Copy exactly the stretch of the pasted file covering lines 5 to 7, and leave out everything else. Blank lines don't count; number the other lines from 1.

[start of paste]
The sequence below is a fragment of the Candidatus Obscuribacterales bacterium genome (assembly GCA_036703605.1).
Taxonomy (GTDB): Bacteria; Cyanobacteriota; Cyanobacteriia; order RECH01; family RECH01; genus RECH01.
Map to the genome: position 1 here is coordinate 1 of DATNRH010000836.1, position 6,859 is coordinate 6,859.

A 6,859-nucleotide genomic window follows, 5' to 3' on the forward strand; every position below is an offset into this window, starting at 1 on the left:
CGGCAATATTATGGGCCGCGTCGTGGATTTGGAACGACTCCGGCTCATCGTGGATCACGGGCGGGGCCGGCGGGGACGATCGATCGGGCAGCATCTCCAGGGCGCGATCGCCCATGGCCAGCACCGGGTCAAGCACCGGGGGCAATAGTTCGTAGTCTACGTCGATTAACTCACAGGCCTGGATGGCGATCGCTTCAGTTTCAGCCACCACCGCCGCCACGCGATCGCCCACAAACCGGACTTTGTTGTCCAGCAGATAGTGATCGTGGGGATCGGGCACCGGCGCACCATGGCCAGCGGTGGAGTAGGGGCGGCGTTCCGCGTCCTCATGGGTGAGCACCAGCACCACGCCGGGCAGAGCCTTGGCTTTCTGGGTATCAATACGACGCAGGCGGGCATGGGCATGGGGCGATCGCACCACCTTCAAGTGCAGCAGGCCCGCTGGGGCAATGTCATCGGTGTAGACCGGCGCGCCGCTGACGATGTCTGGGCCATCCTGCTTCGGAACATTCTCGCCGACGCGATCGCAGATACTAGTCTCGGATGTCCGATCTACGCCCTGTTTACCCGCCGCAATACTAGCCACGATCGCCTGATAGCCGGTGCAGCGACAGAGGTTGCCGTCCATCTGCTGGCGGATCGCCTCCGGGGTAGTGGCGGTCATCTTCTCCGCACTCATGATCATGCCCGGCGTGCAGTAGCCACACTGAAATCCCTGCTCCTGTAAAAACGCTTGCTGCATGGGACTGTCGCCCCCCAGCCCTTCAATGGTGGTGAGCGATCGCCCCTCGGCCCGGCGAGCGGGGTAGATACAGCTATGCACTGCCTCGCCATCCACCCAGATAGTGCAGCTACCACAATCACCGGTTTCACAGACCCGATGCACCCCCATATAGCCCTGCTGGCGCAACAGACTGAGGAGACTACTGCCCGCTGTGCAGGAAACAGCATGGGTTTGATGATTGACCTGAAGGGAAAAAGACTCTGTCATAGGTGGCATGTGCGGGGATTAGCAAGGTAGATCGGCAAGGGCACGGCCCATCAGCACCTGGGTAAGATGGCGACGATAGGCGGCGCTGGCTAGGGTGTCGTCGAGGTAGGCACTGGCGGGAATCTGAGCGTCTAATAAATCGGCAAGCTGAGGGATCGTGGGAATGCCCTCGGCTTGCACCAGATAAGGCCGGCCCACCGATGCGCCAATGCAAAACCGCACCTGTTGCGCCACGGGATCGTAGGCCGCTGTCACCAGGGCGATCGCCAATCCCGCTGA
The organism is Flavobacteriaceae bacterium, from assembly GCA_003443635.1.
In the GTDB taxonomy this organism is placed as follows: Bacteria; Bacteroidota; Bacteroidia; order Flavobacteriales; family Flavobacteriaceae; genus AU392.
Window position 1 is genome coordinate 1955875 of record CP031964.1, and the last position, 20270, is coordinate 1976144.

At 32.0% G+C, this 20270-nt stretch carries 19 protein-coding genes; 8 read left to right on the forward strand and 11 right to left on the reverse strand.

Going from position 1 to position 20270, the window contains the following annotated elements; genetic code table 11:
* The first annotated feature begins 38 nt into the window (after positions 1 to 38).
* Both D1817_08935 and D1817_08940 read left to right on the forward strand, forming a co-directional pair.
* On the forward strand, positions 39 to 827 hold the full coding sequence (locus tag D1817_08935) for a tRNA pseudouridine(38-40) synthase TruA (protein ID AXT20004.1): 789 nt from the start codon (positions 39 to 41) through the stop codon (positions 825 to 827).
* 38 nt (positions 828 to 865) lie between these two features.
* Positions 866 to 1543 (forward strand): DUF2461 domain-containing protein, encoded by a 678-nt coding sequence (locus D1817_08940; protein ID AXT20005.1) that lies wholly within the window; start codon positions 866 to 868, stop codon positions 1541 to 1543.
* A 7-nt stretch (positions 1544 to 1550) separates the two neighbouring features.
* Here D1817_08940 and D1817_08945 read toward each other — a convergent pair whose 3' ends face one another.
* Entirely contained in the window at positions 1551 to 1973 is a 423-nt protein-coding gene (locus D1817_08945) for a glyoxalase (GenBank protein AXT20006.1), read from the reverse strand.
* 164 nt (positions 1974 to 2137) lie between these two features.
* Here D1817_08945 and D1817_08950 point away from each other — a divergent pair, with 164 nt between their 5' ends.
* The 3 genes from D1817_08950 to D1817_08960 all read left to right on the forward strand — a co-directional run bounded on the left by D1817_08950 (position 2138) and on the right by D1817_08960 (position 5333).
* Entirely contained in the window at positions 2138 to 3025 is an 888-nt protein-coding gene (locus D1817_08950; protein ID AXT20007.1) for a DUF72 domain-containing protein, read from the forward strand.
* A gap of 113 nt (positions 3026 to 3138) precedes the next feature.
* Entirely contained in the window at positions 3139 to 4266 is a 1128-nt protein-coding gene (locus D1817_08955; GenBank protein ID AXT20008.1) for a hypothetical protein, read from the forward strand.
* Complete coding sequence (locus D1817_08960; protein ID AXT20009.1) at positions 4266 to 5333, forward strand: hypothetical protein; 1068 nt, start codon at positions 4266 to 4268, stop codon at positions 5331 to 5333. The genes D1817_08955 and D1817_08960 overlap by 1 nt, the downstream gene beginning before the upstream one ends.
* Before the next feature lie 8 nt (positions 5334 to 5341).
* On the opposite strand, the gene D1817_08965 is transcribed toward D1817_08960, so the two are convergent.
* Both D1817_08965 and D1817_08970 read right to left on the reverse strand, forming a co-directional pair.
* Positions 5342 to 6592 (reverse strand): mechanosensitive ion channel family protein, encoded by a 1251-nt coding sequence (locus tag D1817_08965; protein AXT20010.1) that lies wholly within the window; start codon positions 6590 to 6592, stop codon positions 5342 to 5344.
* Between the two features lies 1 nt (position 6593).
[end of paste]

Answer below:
CGGCAATATTATGGGCCGCGTCGTGGATTTGGAACGACTCCGGCTCATCGTGGATCACGGGCGGGGCCGGCGGGGACGATCGATCGGGCAGCATCTCCAGGGCGCGATCGCCCATGGCCAGCACCGGGTCAAGCACCGGGGGCAATAGTTCGTAGTCTACGTCGATTAACTCACAGGCCTGGATGGCGATCGCTTCAGTTTCAGCCACCACCGCCGCCACGCGATCGCCCACAAACCGGACTTTGTTGTCCAGCAGATAGTGATCGTGGGGATCGGGCACCGGCGCACCATGGCCAGCGGTGGAGTAGGGGCGGCGTTCCGCGTCCTCATGGGTGAGCACCAGCACCACGCCGGGCAGAGCCTTGGCTTTCTGGGTATCAATACGACGCAGGCGGGCATGGGCATGGGGCGATCGCACCACCTTCAAGTGCAGCAGGCCCGCTGGGGCAATGTCATCGGTGTAGACCGGCGCGCCGCTGACGATGTCTGGGCCATCCTGCTTCGGAACATTCTCGCCGACGCGATCGCAGATACTAGTCTCGGATGTCCGATCTACGCCCTGTTTACCCGCCGCAATACTAGCCACGATCGCCTGATAGCCGGTGCAGCGACAGAGGTTGCCGTCCATCTGCTGGCGGATCGCCTCCGGGGTAGTGGCGGTCATCTTCTCCGCACTCATGATCATGCCCGGCGTGCAGTAGCCACACTGAAATCCCTGCTCCTGTAAAAACGCTTGCTGCATGGGACTGTCGCCCCCCAGCCCTTCAATGGTGGTGAGCGATCGCCCCTCGGCCCGGCGAGCGGGGTAGATACAGCTATGCACTGCCTCGCCATCCACCCAGATAGTGCAGCTACCACAATCACCGGTTTCACAGACCCGATGCACCCCCATATAGCCCTGCTGGCGCAACAGACTGAGGAGACTACTGCCCGCTGTGCAGGAAACAGCATGGGTTTGATGATTGACCTGAAGGGAAAAAGACTCTGTCATAGGTGGCATGTGCGGGGATTAGCAAGGTAGATCGGCAAGGGCACGGCCCATCAGCACCTGGGTAAGATGGCGACGATAGGCGGCGCTGGCTAGGGTGTCGTCGAGGTAGGCACTGGCGGGAATCTGAGCGTCTAATAAATCGGCAAGCTGAGGGATCGTGGGAATGCCCTCGGCTTGCACCAGATAAGGCCGGCCCACCGATGCGCCAATGCAAAACCGCACCTGTTGCGCCACGGGATCGTAGGCCGCTGTCACCAGGGCGATCGCCAATCCCGCTGA
The organism is Flavobacteriaceae bacterium, from assembly GCA_003443635.1.
In the GTDB taxonomy this organism is placed as follows: Bacteria; Bacteroidota; Bacteroidia; order Flavobacteriales; family Flavobacteriaceae; genus AU392.